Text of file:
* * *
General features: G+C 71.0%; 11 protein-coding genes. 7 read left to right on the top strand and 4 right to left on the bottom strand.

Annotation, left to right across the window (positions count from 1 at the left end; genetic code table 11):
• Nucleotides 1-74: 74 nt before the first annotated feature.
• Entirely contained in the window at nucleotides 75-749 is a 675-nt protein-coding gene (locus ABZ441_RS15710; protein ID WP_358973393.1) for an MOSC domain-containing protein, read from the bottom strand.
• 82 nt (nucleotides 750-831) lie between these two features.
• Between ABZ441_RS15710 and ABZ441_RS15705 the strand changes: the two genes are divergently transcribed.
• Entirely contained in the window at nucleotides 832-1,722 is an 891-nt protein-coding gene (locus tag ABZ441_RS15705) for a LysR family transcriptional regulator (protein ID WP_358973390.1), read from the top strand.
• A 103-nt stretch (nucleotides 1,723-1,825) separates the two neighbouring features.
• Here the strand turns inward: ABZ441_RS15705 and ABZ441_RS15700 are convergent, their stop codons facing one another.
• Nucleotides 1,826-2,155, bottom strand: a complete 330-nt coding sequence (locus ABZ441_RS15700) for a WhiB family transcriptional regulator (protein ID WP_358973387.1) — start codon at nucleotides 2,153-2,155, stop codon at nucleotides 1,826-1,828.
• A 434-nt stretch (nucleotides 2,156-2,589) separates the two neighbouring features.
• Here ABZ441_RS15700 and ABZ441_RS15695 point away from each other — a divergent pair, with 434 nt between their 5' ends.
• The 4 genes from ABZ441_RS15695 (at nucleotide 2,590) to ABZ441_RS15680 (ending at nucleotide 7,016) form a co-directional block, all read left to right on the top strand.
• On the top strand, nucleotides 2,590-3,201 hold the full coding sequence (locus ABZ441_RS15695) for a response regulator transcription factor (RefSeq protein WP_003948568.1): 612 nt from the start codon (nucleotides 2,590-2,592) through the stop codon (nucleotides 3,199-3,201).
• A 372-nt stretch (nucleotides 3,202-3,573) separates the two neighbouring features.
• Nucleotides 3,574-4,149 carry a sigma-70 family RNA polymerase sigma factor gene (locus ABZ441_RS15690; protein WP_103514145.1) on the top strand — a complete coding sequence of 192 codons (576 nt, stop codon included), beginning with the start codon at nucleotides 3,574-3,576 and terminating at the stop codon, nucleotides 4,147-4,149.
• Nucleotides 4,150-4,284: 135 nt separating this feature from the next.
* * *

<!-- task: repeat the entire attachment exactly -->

General features: G+C 71.0%; 11 protein-coding genes. 7 read left to right on the top strand and 4 right to left on the bottom strand.

Annotation, left to right across the window (positions count from 1 at the left end; genetic code table 11):
• Nucleotides 1-74: 74 nt before the first annotated feature.
• Entirely contained in the window at nucleotides 75-749 is a 675-nt protein-coding gene (locus ABZ441_RS15710; protein ID WP_358973393.1) for an MOSC domain-containing protein, read from the bottom strand.
• 82 nt (nucleotides 750-831) lie between these two features.
• Between ABZ441_RS15710 and ABZ441_RS15705 the strand changes: the two genes are divergently transcribed.
• Entirely contained in the window at nucleotides 832-1,722 is an 891-nt protein-coding gene (locus tag ABZ441_RS15705) for a LysR family transcriptional regulator (protein ID WP_358973390.1), read from the top strand.
• A 103-nt stretch (nucleotides 1,723-1,825) separates the two neighbouring features.
• Here the strand turns inward: ABZ441_RS15705 and ABZ441_RS15700 are convergent, their stop codons facing one another.
• Nucleotides 1,826-2,155, bottom strand: a complete 330-nt coding sequence (locus ABZ441_RS15700) for a WhiB family transcriptional regulator (protein ID WP_358973387.1) — start codon at nucleotides 2,153-2,155, stop codon at nucleotides 1,826-1,828.
• A 434-nt stretch (nucleotides 2,156-2,589) separates the two neighbouring features.
• Here ABZ441_RS15700 and ABZ441_RS15695 point away from each other — a divergent pair, with 434 nt between their 5' ends.
• The 4 genes from ABZ441_RS15695 (at nucleotide 2,590) to ABZ441_RS15680 (ending at nucleotide 7,016) form a co-directional block, all read left to right on the top strand.
• On the top strand, nucleotides 2,590-3,201 hold the full coding sequence (locus ABZ441_RS15695) for a response regulator transcription factor (RefSeq protein WP_003948568.1): 612 nt from the start codon (nucleotides 2,590-2,592) through the stop codon (nucleotides 3,199-3,201).
• A 372-nt stretch (nucleotides 3,202-3,573) separates the two neighbouring features.
• Nucleotides 3,574-4,149 carry a sigma-70 family RNA polymerase sigma factor gene (locus ABZ441_RS15690; protein WP_103514145.1) on the top strand — a complete coding sequence of 192 codons (576 nt, stop codon included), beginning with the start codon at nucleotides 3,574-3,576 and terminating at the stop codon, nucleotides 4,147-4,149.
• Nucleotides 4,150-4,284: 135 nt separating this feature from the next.